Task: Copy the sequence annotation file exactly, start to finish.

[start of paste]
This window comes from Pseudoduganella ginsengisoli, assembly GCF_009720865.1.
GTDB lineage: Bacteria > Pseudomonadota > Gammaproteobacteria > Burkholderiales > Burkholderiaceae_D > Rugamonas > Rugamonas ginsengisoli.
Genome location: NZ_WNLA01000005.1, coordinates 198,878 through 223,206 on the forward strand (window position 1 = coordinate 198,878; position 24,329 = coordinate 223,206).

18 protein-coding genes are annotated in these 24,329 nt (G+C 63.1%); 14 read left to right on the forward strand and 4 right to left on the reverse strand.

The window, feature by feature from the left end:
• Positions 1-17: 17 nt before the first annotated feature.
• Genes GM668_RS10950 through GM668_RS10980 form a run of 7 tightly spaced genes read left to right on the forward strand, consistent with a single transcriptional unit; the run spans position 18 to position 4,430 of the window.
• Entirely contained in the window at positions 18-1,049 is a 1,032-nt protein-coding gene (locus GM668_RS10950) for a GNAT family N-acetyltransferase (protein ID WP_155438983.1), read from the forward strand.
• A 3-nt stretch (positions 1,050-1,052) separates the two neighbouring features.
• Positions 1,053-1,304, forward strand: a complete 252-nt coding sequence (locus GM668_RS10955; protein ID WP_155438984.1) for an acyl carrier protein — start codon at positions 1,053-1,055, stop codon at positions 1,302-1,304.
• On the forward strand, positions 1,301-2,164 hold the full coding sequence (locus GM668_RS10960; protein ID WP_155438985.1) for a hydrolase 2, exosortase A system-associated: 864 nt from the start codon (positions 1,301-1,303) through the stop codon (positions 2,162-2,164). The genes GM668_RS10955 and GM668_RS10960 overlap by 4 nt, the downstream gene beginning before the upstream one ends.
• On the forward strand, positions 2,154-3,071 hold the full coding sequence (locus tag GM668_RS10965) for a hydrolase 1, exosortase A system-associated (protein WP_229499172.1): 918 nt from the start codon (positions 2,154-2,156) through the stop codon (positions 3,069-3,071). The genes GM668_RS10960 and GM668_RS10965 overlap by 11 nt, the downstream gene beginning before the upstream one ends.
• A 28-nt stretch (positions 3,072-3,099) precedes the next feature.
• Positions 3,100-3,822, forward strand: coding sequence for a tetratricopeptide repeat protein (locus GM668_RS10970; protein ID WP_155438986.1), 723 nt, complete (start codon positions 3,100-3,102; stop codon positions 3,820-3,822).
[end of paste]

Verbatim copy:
This window comes from Pseudoduganella ginsengisoli, assembly GCF_009720865.1.
GTDB lineage: Bacteria > Pseudomonadota > Gammaproteobacteria > Burkholderiales > Burkholderiaceae_D > Rugamonas > Rugamonas ginsengisoli.
Genome location: NZ_WNLA01000005.1, coordinates 198,878 through 223,206 on the forward strand (window position 1 = coordinate 198,878; position 24,329 = coordinate 223,206).

18 protein-coding genes are annotated in these 24,329 nt (G+C 63.1%); 14 read left to right on the forward strand and 4 right to left on the reverse strand.

The window, feature by feature from the left end:
• Positions 1-17: 17 nt before the first annotated feature.
• Genes GM668_RS10950 through GM668_RS10980 form a run of 7 tightly spaced genes read left to right on the forward strand, consistent with a single transcriptional unit; the run spans position 18 to position 4,430 of the window.
• Entirely contained in the window at positions 18-1,049 is a 1,032-nt protein-coding gene (locus GM668_RS10950) for a GNAT family N-acetyltransferase (protein ID WP_155438983.1), read from the forward strand.
• A 3-nt stretch (positions 1,050-1,052) separates the two neighbouring features.
• Positions 1,053-1,304, forward strand: a complete 252-nt coding sequence (locus GM668_RS10955; protein ID WP_155438984.1) for an acyl carrier protein — start codon at positions 1,053-1,055, stop codon at positions 1,302-1,304.
• On the forward strand, positions 1,301-2,164 hold the full coding sequence (locus GM668_RS10960; protein ID WP_155438985.1) for a hydrolase 2, exosortase A system-associated: 864 nt from the start codon (positions 1,301-1,303) through the stop codon (positions 2,162-2,164). The genes GM668_RS10955 and GM668_RS10960 overlap by 4 nt, the downstream gene beginning before the upstream one ends.
• On the forward strand, positions 2,154-3,071 hold the full coding sequence (locus tag GM668_RS10965) for a hydrolase 1, exosortase A system-associated (protein WP_229499172.1): 918 nt from the start codon (positions 2,154-2,156) through the stop codon (positions 3,069-3,071). The genes GM668_RS10960 and GM668_RS10965 overlap by 11 nt, the downstream gene beginning before the upstream one ends.
• A 28-nt stretch (positions 3,072-3,099) precedes the next feature.
• Positions 3,100-3,822, forward strand: coding sequence for a tetratricopeptide repeat protein (locus GM668_RS10970; protein ID WP_155438986.1), 723 nt, complete (start codon positions 3,100-3,102; stop codon positions 3,820-3,822).